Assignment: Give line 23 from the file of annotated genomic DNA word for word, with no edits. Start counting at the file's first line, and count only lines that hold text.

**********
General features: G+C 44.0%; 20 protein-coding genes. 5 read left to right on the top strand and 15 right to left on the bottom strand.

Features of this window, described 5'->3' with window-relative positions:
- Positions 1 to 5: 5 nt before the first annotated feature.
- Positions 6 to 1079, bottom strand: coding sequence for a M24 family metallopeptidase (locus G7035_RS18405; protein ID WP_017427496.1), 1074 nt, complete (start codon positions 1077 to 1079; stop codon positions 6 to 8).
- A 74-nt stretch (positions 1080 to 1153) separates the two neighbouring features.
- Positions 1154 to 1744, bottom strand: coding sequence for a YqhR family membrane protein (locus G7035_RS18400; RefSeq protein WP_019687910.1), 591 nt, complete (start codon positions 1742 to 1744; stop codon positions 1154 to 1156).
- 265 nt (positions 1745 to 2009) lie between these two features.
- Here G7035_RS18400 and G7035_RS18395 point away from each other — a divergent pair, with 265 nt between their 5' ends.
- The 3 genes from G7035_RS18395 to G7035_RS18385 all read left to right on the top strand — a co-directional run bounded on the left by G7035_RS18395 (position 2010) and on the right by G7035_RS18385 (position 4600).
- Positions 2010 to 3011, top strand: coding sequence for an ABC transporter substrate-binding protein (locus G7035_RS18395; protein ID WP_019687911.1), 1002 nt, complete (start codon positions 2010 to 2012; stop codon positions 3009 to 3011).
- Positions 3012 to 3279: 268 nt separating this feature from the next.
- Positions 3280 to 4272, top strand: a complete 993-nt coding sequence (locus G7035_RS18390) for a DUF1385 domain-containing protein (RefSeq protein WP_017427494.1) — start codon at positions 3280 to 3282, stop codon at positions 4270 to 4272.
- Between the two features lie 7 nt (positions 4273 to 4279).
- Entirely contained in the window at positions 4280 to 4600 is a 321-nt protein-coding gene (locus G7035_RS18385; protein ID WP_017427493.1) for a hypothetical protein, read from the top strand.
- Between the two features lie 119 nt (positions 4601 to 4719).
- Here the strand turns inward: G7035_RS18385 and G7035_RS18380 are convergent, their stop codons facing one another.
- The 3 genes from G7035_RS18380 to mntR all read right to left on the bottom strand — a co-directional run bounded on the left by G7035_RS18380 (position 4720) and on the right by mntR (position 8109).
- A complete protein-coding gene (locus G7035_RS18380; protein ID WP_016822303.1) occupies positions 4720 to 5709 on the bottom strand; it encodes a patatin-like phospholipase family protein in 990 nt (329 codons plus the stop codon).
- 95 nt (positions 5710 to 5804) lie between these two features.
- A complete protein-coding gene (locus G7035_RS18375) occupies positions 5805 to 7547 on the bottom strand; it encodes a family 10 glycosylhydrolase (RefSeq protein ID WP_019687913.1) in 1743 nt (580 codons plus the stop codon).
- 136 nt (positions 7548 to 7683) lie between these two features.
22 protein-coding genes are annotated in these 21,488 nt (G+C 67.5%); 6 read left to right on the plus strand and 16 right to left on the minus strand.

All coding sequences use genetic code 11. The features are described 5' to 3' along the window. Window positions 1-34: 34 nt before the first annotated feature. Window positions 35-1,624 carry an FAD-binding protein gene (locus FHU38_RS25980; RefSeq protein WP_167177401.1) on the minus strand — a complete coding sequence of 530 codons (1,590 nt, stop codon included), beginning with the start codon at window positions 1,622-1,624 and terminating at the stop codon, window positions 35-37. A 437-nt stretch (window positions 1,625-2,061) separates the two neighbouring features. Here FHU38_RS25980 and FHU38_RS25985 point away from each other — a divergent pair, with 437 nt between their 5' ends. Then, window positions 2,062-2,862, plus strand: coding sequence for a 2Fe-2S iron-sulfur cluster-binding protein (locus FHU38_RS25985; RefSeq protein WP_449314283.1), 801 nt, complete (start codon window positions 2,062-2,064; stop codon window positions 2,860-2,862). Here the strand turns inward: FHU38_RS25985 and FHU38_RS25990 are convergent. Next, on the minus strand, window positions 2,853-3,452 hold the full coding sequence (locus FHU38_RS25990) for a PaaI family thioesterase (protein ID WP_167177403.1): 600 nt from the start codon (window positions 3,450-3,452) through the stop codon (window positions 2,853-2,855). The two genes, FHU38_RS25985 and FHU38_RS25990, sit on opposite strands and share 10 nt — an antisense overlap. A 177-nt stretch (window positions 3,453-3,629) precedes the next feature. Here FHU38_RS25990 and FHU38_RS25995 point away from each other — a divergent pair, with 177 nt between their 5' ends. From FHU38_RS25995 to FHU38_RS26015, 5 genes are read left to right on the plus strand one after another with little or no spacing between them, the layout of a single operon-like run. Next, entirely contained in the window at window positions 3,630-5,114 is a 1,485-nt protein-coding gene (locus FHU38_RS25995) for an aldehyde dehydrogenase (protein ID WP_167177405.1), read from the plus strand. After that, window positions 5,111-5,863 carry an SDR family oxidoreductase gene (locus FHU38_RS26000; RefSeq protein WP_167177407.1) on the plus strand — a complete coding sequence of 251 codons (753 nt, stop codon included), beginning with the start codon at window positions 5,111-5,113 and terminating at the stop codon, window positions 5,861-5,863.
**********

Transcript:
All coding sequences use genetic code 11. The features are described 5' to 3' along the window. Window positions 1-34: 34 nt before the first annotated feature. Window positions 35-1,624 carry an FAD-binding protein gene (locus FHU38_RS25980; RefSeq protein WP_167177401.1) on the minus strand — a complete coding sequence of 530 codons (1,590 nt, stop codon included), beginning with the start codon at window positions 1,622-1,624 and terminating at the stop codon, window positions 35-37. A 437-nt stretch (window positions 1,625-2,061) separates the two neighbouring features. Here FHU38_RS25980 and FHU38_RS25985 point away from each other — a divergent pair, with 437 nt between their 5' ends. Then, window positions 2,062-2,862, plus strand: coding sequence for a 2Fe-2S iron-sulfur cluster-binding protein (locus FHU38_RS25985; RefSeq protein WP_449314283.1), 801 nt, complete (start codon window positions 2,062-2,064; stop codon window positions 2,860-2,862). Here the strand turns inward: FHU38_RS25985 and FHU38_RS25990 are convergent. Next, on the minus strand, window positions 2,853-3,452 hold the full coding sequence (locus FHU38_RS25990) for a PaaI family thioesterase (protein ID WP_167177403.1): 600 nt from the start codon (window positions 3,450-3,452) through the stop codon (window positions 2,853-2,855). The two genes, FHU38_RS25985 and FHU38_RS25990, sit on opposite strands and share 10 nt — an antisense overlap. A 177-nt stretch (window positions 3,453-3,629) precedes the next feature. Here FHU38_RS25990 and FHU38_RS25995 point away from each other — a divergent pair, with 177 nt between their 5' ends. From FHU38_RS25995 to FHU38_RS26015, 5 genes are read left to right on the plus strand one after another with little or no spacing between them, the layout of a single operon-like run. Next, entirely contained in the window at window positions 3,630-5,114 is a 1,485-nt protein-coding gene (locus FHU38_RS25995) for an aldehyde dehydrogenase (protein ID WP_167177405.1), read from the plus strand. After that, window positions 5,111-5,863 carry an SDR family oxidoreductase gene (locus FHU38_RS26000; RefSeq protein WP_167177407.1) on the plus strand — a complete coding sequence of 251 codons (753 nt, stop codon included), beginning with the start codon at window positions 5,111-5,113 and terminating at the stop codon, window positions 5,861-5,863.